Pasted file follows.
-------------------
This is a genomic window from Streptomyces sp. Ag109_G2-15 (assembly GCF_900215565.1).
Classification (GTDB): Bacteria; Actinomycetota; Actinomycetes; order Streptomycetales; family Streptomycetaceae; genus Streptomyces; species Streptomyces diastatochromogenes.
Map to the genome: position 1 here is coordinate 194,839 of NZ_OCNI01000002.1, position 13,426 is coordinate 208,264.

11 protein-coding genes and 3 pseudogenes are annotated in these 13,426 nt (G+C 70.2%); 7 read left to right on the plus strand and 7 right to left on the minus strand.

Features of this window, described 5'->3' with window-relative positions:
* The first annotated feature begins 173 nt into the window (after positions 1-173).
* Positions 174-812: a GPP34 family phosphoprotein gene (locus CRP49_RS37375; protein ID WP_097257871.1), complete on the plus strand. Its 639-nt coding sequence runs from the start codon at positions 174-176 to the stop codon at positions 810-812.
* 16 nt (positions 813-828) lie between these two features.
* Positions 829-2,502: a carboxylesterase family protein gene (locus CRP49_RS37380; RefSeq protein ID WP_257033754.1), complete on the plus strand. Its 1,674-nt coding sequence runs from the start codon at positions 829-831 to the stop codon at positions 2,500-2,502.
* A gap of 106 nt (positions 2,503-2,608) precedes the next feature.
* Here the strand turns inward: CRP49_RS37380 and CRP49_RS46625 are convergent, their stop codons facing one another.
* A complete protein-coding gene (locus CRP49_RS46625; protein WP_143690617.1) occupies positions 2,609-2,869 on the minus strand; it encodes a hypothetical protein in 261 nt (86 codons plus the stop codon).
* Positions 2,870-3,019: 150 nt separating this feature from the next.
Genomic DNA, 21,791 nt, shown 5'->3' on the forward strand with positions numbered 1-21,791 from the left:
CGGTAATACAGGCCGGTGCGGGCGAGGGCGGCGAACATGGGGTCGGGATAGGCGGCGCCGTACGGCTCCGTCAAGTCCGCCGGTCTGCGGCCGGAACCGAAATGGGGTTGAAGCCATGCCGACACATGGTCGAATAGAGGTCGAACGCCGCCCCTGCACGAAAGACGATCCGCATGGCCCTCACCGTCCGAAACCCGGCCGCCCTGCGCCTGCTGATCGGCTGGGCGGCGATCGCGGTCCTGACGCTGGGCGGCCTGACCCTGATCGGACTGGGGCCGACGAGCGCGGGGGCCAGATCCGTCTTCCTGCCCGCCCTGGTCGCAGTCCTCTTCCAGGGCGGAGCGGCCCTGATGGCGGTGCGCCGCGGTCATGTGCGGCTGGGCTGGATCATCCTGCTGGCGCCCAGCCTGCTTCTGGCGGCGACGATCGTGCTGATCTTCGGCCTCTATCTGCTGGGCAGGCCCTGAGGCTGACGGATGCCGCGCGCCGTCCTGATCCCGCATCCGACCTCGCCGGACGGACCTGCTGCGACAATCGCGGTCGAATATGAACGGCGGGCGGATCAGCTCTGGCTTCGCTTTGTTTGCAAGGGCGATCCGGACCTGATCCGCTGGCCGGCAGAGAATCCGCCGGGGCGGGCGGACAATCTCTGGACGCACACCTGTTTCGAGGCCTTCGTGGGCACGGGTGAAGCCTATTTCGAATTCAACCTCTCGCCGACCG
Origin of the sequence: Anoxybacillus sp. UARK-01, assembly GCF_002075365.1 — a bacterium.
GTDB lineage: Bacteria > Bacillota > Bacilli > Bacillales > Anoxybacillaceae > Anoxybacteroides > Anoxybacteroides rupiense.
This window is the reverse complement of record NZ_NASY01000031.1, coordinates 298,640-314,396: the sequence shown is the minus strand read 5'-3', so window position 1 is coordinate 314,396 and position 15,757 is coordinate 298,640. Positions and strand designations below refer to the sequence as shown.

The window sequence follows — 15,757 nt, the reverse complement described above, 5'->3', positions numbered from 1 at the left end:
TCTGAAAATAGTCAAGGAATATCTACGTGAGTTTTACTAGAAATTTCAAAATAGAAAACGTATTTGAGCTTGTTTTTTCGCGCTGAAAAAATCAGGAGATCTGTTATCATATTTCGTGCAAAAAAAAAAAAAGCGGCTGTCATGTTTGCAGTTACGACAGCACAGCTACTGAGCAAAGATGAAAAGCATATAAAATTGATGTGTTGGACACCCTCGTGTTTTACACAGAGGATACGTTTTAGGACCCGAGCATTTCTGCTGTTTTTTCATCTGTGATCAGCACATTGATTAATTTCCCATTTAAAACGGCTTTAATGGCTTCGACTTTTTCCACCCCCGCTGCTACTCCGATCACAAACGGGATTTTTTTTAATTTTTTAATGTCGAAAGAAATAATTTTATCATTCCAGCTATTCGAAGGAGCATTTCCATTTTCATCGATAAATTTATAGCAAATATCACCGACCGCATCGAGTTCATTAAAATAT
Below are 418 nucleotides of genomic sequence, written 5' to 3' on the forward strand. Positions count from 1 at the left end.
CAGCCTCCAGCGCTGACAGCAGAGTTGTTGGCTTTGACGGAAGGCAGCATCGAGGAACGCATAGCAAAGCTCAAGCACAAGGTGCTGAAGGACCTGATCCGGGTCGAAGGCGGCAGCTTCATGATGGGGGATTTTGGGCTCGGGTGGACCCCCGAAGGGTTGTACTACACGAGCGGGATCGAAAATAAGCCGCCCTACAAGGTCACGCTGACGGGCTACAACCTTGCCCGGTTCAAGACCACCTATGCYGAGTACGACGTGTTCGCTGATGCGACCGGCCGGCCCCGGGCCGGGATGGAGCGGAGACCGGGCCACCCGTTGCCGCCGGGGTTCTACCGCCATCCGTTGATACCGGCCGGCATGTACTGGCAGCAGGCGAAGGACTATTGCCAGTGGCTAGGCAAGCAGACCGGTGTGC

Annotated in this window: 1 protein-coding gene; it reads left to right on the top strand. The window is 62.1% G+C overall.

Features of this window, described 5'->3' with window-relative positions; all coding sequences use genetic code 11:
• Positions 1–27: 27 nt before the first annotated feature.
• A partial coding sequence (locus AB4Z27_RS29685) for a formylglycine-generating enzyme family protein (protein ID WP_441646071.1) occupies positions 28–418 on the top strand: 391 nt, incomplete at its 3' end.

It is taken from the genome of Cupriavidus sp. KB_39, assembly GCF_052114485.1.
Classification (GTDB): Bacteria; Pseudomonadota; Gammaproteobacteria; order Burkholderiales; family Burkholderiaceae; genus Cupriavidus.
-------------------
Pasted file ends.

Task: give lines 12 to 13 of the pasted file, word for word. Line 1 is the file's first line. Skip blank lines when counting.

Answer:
* A complete protein-coding gene (locus CRP49_RS46625; protein WP_143690617.1) occupies positions 2,609-2,869 on the minus strand; it encodes a hypothetical protein in 261 nt (86 codons plus the stop codon).
* Positions 2,870-3,019: 150 nt separating this feature from the next.